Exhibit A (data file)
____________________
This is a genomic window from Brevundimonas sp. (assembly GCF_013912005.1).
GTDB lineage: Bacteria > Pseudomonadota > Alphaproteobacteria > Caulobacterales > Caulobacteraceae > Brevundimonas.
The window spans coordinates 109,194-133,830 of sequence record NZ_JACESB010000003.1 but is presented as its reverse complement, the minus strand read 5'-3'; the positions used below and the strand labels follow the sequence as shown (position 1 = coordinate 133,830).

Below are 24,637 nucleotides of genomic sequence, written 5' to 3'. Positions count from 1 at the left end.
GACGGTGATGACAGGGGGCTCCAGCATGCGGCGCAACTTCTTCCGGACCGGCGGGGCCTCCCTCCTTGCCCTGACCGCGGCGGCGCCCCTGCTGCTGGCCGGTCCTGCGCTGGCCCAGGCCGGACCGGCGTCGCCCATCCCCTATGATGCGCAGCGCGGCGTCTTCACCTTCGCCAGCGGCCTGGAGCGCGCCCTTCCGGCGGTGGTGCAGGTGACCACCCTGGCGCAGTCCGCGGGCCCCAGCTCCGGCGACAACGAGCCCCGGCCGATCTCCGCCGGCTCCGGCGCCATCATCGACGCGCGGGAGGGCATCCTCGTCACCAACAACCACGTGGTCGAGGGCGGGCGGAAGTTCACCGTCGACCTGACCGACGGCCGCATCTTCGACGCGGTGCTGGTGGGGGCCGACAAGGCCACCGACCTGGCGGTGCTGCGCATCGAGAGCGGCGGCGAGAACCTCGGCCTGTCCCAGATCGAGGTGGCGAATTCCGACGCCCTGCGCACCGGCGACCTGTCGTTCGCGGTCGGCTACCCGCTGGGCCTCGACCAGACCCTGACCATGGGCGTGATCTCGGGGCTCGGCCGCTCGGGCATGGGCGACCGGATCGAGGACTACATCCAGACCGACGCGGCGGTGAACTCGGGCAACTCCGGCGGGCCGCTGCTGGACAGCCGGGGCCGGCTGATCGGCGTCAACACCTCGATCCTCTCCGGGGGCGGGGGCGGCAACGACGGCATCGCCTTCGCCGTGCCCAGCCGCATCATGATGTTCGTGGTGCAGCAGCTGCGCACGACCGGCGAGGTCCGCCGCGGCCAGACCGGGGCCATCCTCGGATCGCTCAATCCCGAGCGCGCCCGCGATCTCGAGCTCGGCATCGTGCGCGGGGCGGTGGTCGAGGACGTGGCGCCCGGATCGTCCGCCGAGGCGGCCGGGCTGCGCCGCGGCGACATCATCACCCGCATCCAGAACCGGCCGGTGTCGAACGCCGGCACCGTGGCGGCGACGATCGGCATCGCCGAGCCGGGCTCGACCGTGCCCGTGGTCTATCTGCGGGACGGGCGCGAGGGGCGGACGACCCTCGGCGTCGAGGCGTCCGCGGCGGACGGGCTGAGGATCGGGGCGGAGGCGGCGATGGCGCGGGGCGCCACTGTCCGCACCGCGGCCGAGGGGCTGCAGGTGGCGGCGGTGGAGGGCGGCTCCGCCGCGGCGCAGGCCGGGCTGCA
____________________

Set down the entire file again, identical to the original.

This is a genomic window from Brevundimonas sp. (assembly GCF_013912005.1).
GTDB lineage: Bacteria > Pseudomonadota > Alphaproteobacteria > Caulobacterales > Caulobacteraceae > Brevundimonas.
The window spans coordinates 109,194-133,830 of sequence record NZ_JACESB010000003.1 but is presented as its reverse complement, the minus strand read 5'-3'; the positions used below and the strand labels follow the sequence as shown (position 1 = coordinate 133,830).

Below are 24,637 nucleotides of genomic sequence, written 5' to 3'. Positions count from 1 at the left end.
GACGGTGATGACAGGGGGCTCCAGCATGCGGCGCAACTTCTTCCGGACCGGCGGGGCCTCCCTCCTTGCCCTGACCGCGGCGGCGCCCCTGCTGCTGGCCGGTCCTGCGCTGGCCCAGGCCGGACCGGCGTCGCCCATCCCCTATGATGCGCAGCGCGGCGTCTTCACCTTCGCCAGCGGCCTGGAGCGCGCCCTTCCGGCGGTGGTGCAGGTGACCACCCTGGCGCAGTCCGCGGGCCCCAGCTCCGGCGACAACGAGCCCCGGCCGATCTCCGCCGGCTCCGGCGCCATCATCGACGCGCGGGAGGGCATCCTCGTCACCAACAACCACGTGGTCGAGGGCGGGCGGAAGTTCACCGTCGACCTGACCGACGGCCGCATCTTCGACGCGGTGCTGGTGGGGGCCGACAAGGCCACCGACCTGGCGGTGCTGCGCATCGAGAGCGGCGGCGAGAACCTCGGCCTGTCCCAGATCGAGGTGGCGAATTCCGACGCCCTGCGCACCGGCGACCTGTCGTTCGCGGTCGGCTACCCGCTGGGCCTCGACCAGACCCTGACCATGGGCGTGATCTCGGGGCTCGGCCGCTCGGGCATGGGCGACCGGATCGAGGACTACATCCAGACCGACGCGGCGGTGAACTCGGGCAACTCCGGCGGGCCGCTGCTGGACAGCCGGGGCCGGCTGATCGGCGTCAACACCTCGATCCTCTCCGGGGGCGGGGGCGGCAACGACGGCATCGCCTTCGCCGTGCCCAGCCGCATCATGATGTTCGTGGTGCAGCAGCTGCGCACGACCGGCGAGGTCCGCCGCGGCCAGACCGGGGCCATCCTCGGATCGCTCAATCCCGAGCGCGCCCGCGATCTCGAGCTCGGCATCGTGCGCGGGGCGGTGGTCGAGGACGTGGCGCCCGGATCGTCCGCCGAGGCGGCCGGGCTGCGCCGCGGCGACATCATCACCCGCATCCAGAACCGGCCGGTGTCGAACGCCGGCACCGTGGCGGCGACGATCGGCATCGCCGAGCCGGGCTCGACCGTGCCCGTGGTCTATCTGCGGGACGGGCGCGAGGGGCGGACGACCCTCGGCGTCGAGGCGTCCGCGGCGGACGGGCTGAGGATCGGGGCGGAGGCGGCGATGGCGCGGGGCGCCACTGTCCGCACCGCGGCCGAGGGGCTGCAGGTGGCGGCGGTGGAGGGCGGCTCCGCCGCGGCGCAGGCCGGGCTGCA